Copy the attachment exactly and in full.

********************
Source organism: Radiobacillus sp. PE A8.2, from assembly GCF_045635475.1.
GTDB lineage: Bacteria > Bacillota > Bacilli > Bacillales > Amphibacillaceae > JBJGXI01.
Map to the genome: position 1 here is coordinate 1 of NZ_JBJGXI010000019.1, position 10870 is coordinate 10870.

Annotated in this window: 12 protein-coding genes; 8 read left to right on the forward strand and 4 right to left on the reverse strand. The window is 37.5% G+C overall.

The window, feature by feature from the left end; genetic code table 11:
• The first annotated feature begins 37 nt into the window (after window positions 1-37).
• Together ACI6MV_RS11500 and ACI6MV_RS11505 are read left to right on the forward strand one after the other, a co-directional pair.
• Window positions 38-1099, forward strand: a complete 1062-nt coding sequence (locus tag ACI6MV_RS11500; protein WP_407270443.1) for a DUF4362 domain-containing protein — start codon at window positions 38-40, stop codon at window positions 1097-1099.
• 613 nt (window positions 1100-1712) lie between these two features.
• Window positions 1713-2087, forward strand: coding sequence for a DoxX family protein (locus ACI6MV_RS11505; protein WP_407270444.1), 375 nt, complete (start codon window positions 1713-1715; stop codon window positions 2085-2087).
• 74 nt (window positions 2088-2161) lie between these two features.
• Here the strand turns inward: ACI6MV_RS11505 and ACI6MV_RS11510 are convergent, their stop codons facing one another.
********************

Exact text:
Source organism: Radiobacillus sp. PE A8.2, from assembly GCF_045635475.1.
GTDB lineage: Bacteria > Bacillota > Bacilli > Bacillales > Amphibacillaceae > JBJGXI01.
Map to the genome: position 1 here is coordinate 1 of NZ_JBJGXI010000019.1, position 10870 is coordinate 10870.

Annotated in this window: 12 protein-coding genes; 8 read left to right on the forward strand and 4 right to left on the reverse strand. The window is 37.5% G+C overall.

The window, feature by feature from the left end; genetic code table 11:
• The first annotated feature begins 37 nt into the window (after window positions 1-37).
• Together ACI6MV_RS11500 and ACI6MV_RS11505 are read left to right on the forward strand one after the other, a co-directional pair.
• Window positions 38-1099, forward strand: a complete 1062-nt coding sequence (locus tag ACI6MV_RS11500; protein WP_407270443.1) for a DUF4362 domain-containing protein — start codon at window positions 38-40, stop codon at window positions 1097-1099.
• 613 nt (window positions 1100-1712) lie between these two features.
• Window positions 1713-2087, forward strand: coding sequence for a DoxX family protein (locus ACI6MV_RS11505; protein WP_407270444.1), 375 nt, complete (start codon window positions 1713-1715; stop codon window positions 2085-2087).
• 74 nt (window positions 2088-2161) lie between these two features.
• Here the strand turns inward: ACI6MV_RS11505 and ACI6MV_RS11510 are convergent, their stop codons facing one another.